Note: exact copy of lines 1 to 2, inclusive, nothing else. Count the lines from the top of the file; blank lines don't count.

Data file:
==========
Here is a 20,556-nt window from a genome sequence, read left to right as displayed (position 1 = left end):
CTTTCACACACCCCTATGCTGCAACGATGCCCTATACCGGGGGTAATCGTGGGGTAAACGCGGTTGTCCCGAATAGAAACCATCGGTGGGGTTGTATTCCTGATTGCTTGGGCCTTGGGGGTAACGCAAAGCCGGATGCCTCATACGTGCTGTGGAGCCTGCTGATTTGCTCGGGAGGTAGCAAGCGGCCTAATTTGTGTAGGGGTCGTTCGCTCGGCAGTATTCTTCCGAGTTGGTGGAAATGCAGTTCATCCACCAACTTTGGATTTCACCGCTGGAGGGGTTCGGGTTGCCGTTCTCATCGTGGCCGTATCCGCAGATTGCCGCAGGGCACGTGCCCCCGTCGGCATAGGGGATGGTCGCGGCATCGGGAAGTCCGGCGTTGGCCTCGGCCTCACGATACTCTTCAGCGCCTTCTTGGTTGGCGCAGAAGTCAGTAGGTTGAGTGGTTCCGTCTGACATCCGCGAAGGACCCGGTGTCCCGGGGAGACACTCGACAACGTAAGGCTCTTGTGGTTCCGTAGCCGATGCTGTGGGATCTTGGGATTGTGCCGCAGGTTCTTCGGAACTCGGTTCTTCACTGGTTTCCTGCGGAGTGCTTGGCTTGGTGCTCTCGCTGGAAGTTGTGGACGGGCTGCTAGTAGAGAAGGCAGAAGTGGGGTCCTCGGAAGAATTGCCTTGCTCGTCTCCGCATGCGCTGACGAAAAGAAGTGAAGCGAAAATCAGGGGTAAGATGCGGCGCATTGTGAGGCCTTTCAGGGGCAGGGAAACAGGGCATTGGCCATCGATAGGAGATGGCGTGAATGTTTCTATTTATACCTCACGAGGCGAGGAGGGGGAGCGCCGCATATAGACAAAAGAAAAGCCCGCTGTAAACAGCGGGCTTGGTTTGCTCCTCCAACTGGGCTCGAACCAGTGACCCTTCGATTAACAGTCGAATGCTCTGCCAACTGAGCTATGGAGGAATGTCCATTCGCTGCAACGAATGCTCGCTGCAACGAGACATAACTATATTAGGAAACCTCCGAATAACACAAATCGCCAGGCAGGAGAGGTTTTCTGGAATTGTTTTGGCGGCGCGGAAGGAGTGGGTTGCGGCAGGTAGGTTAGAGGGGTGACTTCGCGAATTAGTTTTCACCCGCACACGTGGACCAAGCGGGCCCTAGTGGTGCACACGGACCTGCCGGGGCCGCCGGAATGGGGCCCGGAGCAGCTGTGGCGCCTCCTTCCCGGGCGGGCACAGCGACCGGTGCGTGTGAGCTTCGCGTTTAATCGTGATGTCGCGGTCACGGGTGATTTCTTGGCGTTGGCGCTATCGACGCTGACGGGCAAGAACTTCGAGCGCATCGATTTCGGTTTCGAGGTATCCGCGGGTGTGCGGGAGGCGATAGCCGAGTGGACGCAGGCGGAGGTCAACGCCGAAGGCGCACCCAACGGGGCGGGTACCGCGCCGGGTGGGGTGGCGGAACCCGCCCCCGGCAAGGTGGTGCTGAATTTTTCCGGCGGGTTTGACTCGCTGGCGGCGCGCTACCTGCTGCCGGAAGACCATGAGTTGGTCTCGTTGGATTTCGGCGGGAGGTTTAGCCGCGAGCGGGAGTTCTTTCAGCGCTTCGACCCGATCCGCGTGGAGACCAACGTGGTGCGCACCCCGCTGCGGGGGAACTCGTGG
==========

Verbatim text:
Here is a 20,556-nt window from a genome sequence, read left to right as displayed (position 1 = left end):
CTTTCACACACCCCTATGCTGCAACGATGCCCTATACCGGGGGTAATCGTGGGGTAAACGCGGTTGTCCCGAATAGAAACCATCGGTGGGGTTGTATTCCTGATTGCTTGGGCCTTGGGGGTAACGCAAAGCCGGATGCCTCATACGTGCTGTGGAGCCTGCTGATTTGCTCGGGAGGTAGCAAGCGGCCTAATTTGTGTAGGGGTCGTTCGCTCGGCAGTATTCTTCCGAGTTGGTGGAAATGCAGTTCATCCACCAACTTTGGATTTCACCGCTGGAGGGGTTCGGGTTGCCGTTCTCATCGTGGCCGTATCCGCAGATTGCCGCAGGGCACGTGCCCCCGTCGGCATAGGGGATGGTCGCGGCATCGGGAAGTCCGGCGTTGGCCTCGGCCTCACGATACTCTTCAGCGCCTTCTTGGTTGGCGCAGAAGTCAGTAGGTTGAGTGGTTCCGTCTGACATCCGCGAAGGACCCGGTGTCCCGGGGAGACACTCGACAACGTAAGGCTCTTGTGGTTCCGTAGCCGATGCTGTGGGATCTTGGGATTGTGCCGCAGGTTCTTCGGAACTCGGTTCTTCACTGGTTTCCTGCGGAGTGCTTGGCTTGGTGCTCTCGCTGGAAGTTGTGGACGGGCTGCTAGTAGAGAAGGCAGAAGTGGGGTCCTCGGAAGAATTGCCTTGCTCGTCTCCGCATGCGCTGACGAAAAGAAGTGAAGCGAAAATCAGGGGTAAGATGCGGCGCATTGTGAGGCCTTTCAGGGGCAGGGAAACAGGGCATTGGCCATCGATAGGAGATGGCGTGAATGTTTCTATTTATACCTCACGAGGCGAGGAGGGGGAGCGCCGCATATAGACAAAAGAAAAGCCCGCTGTAAACAGCGGGCTTGGTTTGCTCCTCCAACTGGGCTCGAACCAGTGACCCTTCGATTAACAGTCGAATGCTCTGCCAACTGAGCTATGGAGGAATGTCCATTCGCTGCAACGAATGCTCGCTGCAACGAGACATAACTATATTAGGAAACCTCCGAATAACACAAATCGCCAGGCAGGAGAGGTTTTCTGGAATTGTTTTGGCGGCGCGGAAGGAGTGGGTTGCGGCAGGTAGGTTAGAGGGGTGACTTCGCGAATTAGTTTTCACCCGCACACGTGGACCAAGCGGGCCCTAGTGGTGCACACGGACCTGCCGGGGCCGCCGGAATGGGGCCCGGAGCAGCTGTGGCGCCTCCTTCCCGGGCGGGCACAGCGACCGGTGCGTGTGAGCTTCGCGTTTAATCGTGATGTCGCGGTCACGGGTGATTTCTTGGCGTTGGCGCTATCGACGCTGACGGGCAAGAACTTCGAGCGCATCGATTTCGGTTTCGAGGTATCCGCGGGTGTGCGGGAGGCGATAGCCGAGTGGACGCAGGCGGAGGTCAACGCCGAAGGCGCACCCAACGGGGCGGGTACCGCGCCGGGTGGGGTGGCGGAACCCGCCCCCGGCAAGGTGGTGCTGAATTTTTCCGGCGGGTTTGACTCGCTGGCGGCGCGCTACCTGCTGCCGGAAGACCATGAGTTGGTCTCGTTGGATTTCGGCGGGAGGTTTAGCCGCGAGCGGGAGTTCTTTCAGCGCTTCGACCCGATCCGCGTGGAGACCAACGTGGTGCGCACCCCGCTGCGGGGGAACTCGTGG